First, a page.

What we also get is forward progression. So much of comics is a retcon nowadays that one wonders if stories matter. But heroes rarely move forward. Dick was Batman once. It was great. Then he wasn’t. Since then, there has been a floundering over what to do with him. Simple answer: make him his own man and Bludhaven central. Stop dillydallying on relationships (another comics staple that is often invited, only to be ruined down the road) and show heroes can have healthy lives. Barbara Gordon, Batgirl, plays a lovely role in these six issues, and her relationship with Nightwing finally seems to be getting somewhere. In a way, we are offered a reset under Taylor’s sublime tutelage, with Blockbuster back in control of the city, even over the new mayor, Melanie Zucco, who comes with an amazing twist. So fans can look forward to another Nightwing/Blockbuster rivalry that will keep eyes on pages waiting to see how it plays out in the long run.
2021 saw a ton of comic book crossovers, especially in the Batman titles Nightwing is connected to at the proverbial hip. While many of them offered huge storylines with what amounted to status quo-altering threats, by the end of them, little had changed. That’s the comic landscape in a nutshell, and as a fan of them for over thirty-five years now, the luster wore off long ago. Here in six issues, fans are given a life-changing state for our hero, a reintroduction into what makes Nightwing tick, a life rebuilding, shades of pre-New 52 Bludhaven without it feeling weighty, a new foe, a direction for the hero, loose ends tied up, new ones made, great action, and amazing art. Taylor provides expert storytelling and a gaggle of characters written with ease, yet all of their stories are considered. None are here just for show or to boost sales. This is simply put, a superhero story laid out to show you how it should be done. No hype, no gloss (except in the art), no broken promises. Just a damn fine storyline with a zinger of a cast.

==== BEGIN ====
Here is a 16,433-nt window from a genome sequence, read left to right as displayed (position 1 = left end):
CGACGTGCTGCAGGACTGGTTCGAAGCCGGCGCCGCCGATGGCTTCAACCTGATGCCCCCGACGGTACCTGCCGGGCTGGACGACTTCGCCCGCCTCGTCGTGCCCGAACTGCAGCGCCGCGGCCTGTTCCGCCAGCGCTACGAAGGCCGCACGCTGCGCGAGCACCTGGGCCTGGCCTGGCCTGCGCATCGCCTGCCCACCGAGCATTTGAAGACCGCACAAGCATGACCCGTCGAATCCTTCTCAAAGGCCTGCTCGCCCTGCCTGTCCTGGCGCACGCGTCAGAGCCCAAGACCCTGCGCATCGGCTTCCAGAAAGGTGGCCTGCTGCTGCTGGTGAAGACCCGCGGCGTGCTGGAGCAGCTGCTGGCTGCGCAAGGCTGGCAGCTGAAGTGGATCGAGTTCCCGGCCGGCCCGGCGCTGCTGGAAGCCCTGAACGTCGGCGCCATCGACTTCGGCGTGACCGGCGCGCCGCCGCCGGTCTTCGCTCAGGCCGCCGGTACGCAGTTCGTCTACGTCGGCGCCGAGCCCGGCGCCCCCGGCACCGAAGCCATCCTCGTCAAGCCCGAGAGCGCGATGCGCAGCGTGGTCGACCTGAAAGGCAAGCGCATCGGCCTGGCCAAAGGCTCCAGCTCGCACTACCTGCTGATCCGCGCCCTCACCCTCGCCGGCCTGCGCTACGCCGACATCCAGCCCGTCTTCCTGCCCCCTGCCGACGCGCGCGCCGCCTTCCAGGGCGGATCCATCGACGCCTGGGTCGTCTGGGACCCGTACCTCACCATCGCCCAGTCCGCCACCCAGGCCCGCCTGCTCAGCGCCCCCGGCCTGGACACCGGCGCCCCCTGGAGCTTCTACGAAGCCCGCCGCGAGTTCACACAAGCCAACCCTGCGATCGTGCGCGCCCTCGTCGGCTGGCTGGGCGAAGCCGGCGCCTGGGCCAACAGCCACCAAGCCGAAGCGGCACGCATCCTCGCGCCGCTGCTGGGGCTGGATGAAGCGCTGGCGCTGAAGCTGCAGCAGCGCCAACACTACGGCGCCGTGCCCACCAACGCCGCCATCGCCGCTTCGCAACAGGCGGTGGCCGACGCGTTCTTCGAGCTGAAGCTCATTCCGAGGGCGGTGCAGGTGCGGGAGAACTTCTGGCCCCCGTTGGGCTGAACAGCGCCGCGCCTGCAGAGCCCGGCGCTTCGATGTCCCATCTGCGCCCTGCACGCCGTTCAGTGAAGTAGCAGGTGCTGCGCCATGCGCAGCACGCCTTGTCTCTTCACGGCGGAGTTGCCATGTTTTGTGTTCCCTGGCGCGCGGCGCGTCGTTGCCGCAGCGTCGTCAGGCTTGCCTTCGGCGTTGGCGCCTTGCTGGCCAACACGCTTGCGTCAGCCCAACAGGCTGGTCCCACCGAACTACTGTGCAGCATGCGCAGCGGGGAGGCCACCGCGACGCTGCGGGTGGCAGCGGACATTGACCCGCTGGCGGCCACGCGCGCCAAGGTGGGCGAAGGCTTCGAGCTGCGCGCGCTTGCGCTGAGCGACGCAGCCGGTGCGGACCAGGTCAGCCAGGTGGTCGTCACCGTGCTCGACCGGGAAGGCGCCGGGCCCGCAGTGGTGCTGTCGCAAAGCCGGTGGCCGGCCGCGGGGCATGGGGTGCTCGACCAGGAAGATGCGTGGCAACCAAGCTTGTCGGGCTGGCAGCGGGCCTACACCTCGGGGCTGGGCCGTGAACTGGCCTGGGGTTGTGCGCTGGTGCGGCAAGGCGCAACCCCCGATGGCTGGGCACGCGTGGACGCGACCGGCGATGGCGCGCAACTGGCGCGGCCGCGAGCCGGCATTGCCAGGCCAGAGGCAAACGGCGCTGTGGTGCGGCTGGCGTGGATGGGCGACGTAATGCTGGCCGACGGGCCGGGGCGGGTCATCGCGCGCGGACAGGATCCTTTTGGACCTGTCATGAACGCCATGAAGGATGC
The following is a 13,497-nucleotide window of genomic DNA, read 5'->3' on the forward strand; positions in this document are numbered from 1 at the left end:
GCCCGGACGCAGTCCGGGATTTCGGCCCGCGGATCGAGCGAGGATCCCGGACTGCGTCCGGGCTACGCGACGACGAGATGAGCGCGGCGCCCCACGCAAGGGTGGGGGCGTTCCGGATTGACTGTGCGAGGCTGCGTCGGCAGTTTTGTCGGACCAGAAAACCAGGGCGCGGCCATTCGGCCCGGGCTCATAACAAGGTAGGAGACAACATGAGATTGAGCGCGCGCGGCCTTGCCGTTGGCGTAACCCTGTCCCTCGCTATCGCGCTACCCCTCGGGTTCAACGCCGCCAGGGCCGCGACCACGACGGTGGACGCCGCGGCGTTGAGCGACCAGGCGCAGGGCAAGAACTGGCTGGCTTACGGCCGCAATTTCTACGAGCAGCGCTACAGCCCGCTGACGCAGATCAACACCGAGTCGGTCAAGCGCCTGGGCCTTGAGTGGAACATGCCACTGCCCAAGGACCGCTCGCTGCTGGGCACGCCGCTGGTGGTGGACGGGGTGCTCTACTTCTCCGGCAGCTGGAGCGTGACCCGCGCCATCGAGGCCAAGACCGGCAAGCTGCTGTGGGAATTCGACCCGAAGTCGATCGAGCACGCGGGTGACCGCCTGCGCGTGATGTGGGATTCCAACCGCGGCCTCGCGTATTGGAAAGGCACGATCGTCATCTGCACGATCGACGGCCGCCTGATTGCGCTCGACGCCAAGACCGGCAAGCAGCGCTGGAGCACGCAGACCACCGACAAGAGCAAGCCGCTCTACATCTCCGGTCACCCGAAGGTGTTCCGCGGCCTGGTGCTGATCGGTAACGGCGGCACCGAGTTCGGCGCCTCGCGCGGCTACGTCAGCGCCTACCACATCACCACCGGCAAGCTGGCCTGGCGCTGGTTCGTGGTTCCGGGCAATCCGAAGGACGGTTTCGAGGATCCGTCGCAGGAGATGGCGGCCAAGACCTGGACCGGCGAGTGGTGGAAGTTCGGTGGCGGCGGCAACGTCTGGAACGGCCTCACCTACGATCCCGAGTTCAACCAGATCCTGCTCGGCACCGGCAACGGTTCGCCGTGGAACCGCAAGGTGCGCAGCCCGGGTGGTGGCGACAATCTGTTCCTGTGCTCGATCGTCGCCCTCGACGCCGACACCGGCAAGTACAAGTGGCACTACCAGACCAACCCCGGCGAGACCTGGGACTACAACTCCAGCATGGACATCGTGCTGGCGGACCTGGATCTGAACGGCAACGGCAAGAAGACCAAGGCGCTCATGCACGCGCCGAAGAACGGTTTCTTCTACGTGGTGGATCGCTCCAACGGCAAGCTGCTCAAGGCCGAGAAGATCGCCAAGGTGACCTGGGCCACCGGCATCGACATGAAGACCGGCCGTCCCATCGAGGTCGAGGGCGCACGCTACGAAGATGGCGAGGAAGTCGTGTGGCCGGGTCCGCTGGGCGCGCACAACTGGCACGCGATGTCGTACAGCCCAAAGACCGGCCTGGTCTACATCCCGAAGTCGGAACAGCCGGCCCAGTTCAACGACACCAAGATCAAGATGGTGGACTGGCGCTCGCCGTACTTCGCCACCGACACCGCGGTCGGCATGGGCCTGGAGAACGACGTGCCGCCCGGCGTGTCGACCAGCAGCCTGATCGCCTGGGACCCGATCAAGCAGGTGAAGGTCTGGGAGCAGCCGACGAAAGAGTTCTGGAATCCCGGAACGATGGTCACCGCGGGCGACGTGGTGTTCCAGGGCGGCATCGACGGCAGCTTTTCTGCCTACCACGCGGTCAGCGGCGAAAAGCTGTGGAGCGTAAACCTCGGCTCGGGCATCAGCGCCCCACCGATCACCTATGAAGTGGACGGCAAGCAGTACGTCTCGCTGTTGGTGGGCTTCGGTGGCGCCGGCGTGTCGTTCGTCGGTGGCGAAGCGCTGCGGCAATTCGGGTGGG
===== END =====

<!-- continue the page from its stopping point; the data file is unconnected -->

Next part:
Overall, this is a ten-star story with twelve-star art and design. Heartless, our new baddie, is a chill precision nightmare version of Nightwing in behavior, and it’s scary. Nightwing must deal with this threat, the housing crisis in the city, and newfound wealth. All of these points are deftly handled, emotionally and imaginatively rendered, brightly colored, and professionally worded to bring the Nightwing fan the experience they have long needed. Nightwing gets the respect he deserves, and the setup is tremendous. I cannot say enough about the new creative team and what they do with this book. Get it. Buy extra copies and deliver them door-to-door. Put one on every coffee table in America. Nightwing is one of the greatest superheroes in comic books. Nightwing: Leaping Into The Light proves this.
Nightwing Volume 1: Leaping Into The Light is available now wherever comic books are sold.
Nightwing Volume 1: Leaping Into The Light
Overall, this is a ten-star story with twelve-star art and design. I cannot say enough about the new creative team and what they do with this book. Get it. Buy extra copies and deliver them door-to-door, and put one on every coffee table in America. Nightwing is one of the greatest superheroes in comic books.
William J. Jackson is a small town laddie who self publishes books of punk genres, Victorian Age superheroes, rocket ships, and human turmoil. He loves him some comic books, Nature, Star Trek, and the fine art of the introvert.